Have those Slavic- and Yiddish-speaking Europeans who left for the warmer climes of the Eastern Med to study Hebrew language and Old Testament military ethics maybe settled there in other peoples hoses and land lots just to avoid paying rent to the real owners for thee generations? Isn’t that a little cheap and stingy?
    The only viable solution to that quandry and injustice the pockets of milk and money full of shekels is to let all those Jews who live there without legally buying land or hovses from Palestinian Arabs pay the people on the ‘Aza strip and elsewhere the rent that is their due. The ‘Aza Strip would become the new Quattar or Bahrain but much more beautiful from the proceeds — and with a nicer climate and better beaches too!
    Of course, 50% of all freshwater pipes in Israël shoul be redirected to ‘Aza, and all the oil and gas found now or in the future in the sea outside the coast of Palestine and Israël too — I’m sure not even lord Balfour wold let the Ashenazim have their own petrochemical resourses!)

  3. Whatever you might think about Bernie, always remember, every single ReTrumplican in Congress supports what the “chosenites” are doing in Palestine. They will vote down every attempt to sanction Israel or hold it to account for its crimes. What Biden will or won’t do is open to question. That Trump killed the Joint Comprehensive Plan of Action with Iran, murdered General Soleimani, and moved the the US embassy to Jerusalem… That is a simple fact that can’t be disputed.

  4. Non of you guys remember this or if you do it’s foggy memory. I saw it live on CSPAN in 2003 and I pissed my pants. I remember all the Republican ass kissers apologizing to Greenspan for Bernie’s “behavior.”

    “The coast wasn’t clear” at all in 2003 for Bernie to jump in. It was when Fed Res should have increased the interest rates to slow down the borrowing because since 1998 the five year rally was already over and dot com was already dot gone, but big banks wanted to inject all the money they could into the unqualified pockets of the average citizen and we all saw what happened in 2008 which started really in 2003.

    He was going against every single person in congress every single Wall Street banker, every single Republican.
    Watch the grin on Warren Gunnels’s face sitting behind him when he gives it to “Mr Money.”

    https://youtu.be/WJaW32ZTyKE

    • Lol, Ron Paul. The only reason he wants out of the Middle East or any intervention including urgent domestic programs is because they cost money. Otherwise he has no feelings for humanity. If the taking over of Palestine was free he wouldn’t say a word to the status quo.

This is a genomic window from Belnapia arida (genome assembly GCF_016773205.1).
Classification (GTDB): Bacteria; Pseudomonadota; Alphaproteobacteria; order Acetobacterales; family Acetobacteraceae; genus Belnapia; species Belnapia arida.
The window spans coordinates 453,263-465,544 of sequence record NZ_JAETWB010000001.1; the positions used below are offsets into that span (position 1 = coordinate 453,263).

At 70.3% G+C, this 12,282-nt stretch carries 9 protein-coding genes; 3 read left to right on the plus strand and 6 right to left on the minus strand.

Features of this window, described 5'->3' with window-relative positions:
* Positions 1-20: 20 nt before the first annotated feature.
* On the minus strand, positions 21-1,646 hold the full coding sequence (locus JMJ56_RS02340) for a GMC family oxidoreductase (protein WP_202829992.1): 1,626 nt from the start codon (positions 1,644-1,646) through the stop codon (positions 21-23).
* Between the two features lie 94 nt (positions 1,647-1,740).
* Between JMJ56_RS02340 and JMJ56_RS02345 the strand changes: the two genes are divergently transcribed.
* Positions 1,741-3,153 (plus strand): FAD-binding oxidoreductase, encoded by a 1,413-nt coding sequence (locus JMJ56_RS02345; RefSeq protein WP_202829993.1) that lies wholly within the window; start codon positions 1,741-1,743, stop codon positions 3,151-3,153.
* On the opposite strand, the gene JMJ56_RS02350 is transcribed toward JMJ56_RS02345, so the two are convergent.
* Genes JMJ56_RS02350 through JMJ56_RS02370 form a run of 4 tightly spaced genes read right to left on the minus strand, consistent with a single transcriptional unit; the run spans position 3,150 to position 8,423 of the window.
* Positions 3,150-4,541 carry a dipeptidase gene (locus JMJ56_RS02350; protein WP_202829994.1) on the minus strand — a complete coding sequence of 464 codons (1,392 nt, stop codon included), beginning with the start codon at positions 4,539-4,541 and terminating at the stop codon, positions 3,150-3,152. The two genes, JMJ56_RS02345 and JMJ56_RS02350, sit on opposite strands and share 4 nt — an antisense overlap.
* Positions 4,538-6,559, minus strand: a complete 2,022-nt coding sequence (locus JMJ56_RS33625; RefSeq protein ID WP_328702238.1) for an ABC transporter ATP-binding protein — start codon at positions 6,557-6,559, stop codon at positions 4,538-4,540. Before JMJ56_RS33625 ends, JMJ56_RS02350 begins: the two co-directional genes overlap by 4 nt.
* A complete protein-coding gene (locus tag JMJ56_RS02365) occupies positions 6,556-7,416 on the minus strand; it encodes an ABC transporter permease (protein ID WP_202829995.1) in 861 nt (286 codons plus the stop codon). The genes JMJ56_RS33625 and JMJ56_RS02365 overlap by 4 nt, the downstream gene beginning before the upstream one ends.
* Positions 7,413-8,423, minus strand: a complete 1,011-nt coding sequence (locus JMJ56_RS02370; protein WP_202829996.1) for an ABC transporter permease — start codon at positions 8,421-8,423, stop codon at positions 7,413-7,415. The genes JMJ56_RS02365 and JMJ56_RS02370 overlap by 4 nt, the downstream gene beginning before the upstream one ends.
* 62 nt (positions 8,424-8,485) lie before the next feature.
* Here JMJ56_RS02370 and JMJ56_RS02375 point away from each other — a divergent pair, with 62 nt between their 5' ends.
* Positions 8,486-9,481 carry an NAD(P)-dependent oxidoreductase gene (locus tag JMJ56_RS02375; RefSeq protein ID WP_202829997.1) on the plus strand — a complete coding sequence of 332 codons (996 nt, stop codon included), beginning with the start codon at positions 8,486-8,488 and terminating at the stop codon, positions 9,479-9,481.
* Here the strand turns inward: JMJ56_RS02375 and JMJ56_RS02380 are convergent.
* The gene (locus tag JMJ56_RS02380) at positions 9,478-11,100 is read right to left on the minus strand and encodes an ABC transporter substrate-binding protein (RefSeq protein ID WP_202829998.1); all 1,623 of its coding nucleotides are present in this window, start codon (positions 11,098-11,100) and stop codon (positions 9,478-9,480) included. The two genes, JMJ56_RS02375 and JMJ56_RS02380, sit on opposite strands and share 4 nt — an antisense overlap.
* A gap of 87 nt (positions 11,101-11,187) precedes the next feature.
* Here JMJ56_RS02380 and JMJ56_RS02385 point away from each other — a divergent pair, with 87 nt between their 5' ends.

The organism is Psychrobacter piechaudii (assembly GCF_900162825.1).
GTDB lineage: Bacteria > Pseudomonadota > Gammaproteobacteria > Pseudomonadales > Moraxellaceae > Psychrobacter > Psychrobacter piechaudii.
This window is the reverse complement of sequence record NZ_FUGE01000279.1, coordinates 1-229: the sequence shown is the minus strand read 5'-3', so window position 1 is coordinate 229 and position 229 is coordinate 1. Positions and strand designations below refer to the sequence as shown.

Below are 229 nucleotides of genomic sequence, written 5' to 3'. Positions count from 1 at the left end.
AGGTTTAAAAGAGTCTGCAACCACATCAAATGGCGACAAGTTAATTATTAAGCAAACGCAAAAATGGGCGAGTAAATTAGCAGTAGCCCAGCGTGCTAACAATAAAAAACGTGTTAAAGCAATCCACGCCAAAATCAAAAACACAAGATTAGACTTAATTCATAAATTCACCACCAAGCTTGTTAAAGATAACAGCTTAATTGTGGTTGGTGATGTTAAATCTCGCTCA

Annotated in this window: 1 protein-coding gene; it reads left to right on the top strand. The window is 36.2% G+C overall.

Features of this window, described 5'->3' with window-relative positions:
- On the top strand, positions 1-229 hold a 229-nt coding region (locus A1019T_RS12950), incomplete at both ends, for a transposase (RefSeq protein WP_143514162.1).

• Newt,
      Thanks for the memory.
      During the last Dem Primary we also need to recall “The withdrawal of candidates day” that put Biden ahead of Bernie in the public narrative.
      Joe, “you don’t have to be a J_w to be a Zionist “, Biden.

  5. “It being clearly understood that nothing shall be done which may prejudice the civil and religious rights of existing non-Jewish communities in Palestine”.

    ARE THERE ANY BIGGER LIARS AND THIEVES than Israel supporters????….I don’t think so.

  6. Bernie, stating the facts to Americans takes a great deal of courage. Yes, you will soon become a political target, and punching bag, or worst.

  7. I, unfortunately, have to agree with you. Sanders lost my confidence when he bowed to the Clinton clique. I watched all those gathered at my house become more than just upset, in fact, they were livid over his dumping on his supporters and not fighting for them. If he cannot stand up for those that supported and helped finance his run within his own party, why should they expect that he would follow through as president? Because Clinton had far more power than the Israeli cabal? Not hardly. WHEN there is a candidate that stands up and plainly says that they are American first and not Israel first, then I’ll try and believe. So far, I see nothing like that in view…although today Tlaib comes the closest. Her chances in running for president in this evangelistic US is what? For me, it was Cynthia McKinney.

  8. “Hamas firing rockets into Israeli communities is absolutely unacceptable”…sorry, but I completely disagree. There will be nothing that can bring the state of Israel down faster. Show the Israeli’s that they are indeed vulnerable, not invincible. When has a nation with a clear advantage and all the allies it needs at it’s disposal ever sued for peace? Or at the minimum, been open to peace and mutual relationships with those they attack? On the other hand, when have nations at the doorstep of defeat, decided that peace and equitable justice are desirable? If people believe that US pressure will have any effect on these rabid so-called humans, well, good luck there. Why does nations like Iran not want to wait for western inspired peace? Because they might like to see it within their grandchildren’s lifetime, much less their’s or their children’s. As well, when speaking of the economic, political oppression and theft of lands…the situation of continued extreme violence against them is sparsely mentioned, if at all. At times it seems a miracle they even connect their rebellion to those mentioned aspects of oppression…much less the continued violence they are subjected to.

    • The problem is all the Zionists of every stripe think they have divine protection working a divine plan; whether their goal is to make all gentiles their slaves, or to help make their fellow gentiles into Zionists’ slaves. (though we are already slaves to a degree)
      I haven’t read anywhere in the Bible about there being any slaves in the Kingdom of Heaven.

  9. The reason Vermonters keep sending Bernie to Congress is that they know he’s NOT a Zionist stooge like every single ReTrumplican in Congress is. Christian Zionists are the reason Trump killed the Joint Comprehensive Plan of Action with Iran. They are the reason why Trump moved the US embassy to Jerusalem. They are the reason why he and Pompeo did everything they could to attack Iran and bring on WWIII. You must be asleep yourself if you can’t see that. Wake up and smell the stench of so-called Christian Zionism, Ferdinand.

  10. After Israel is tried and found responsible for the USS Liberty attack that escalated the Vietnam War, it’s planning of the 911 attacks and other false flag events than pays it’s “dues”, shows the world it’s remorse and seeks forgiveness, than it has a right to defend itself. Until that time all nations must boycott Israel. It is past time for the world to offend Israel as it has disrespected human rights, dignity and diversity.

  11. When Bernie Sanders speaks the truth to Democrats, it’s big news. Problem is, ReTrumplicans aren’t listening in the least. Trump’s “spiritual” advisor, Pastor John Hagee, actually had the audacity to claim that an IDF spokesman had assured him during a briefing that all deaths in Gaza were the result of Hamas rocket misfires – “It’s the terrorists that are killing their own people!”

    The reason why Congress will never cease to support Israel is mostly because of Christian Zionism, not because of the Ashkenazim like Bernie.

Comments are closed.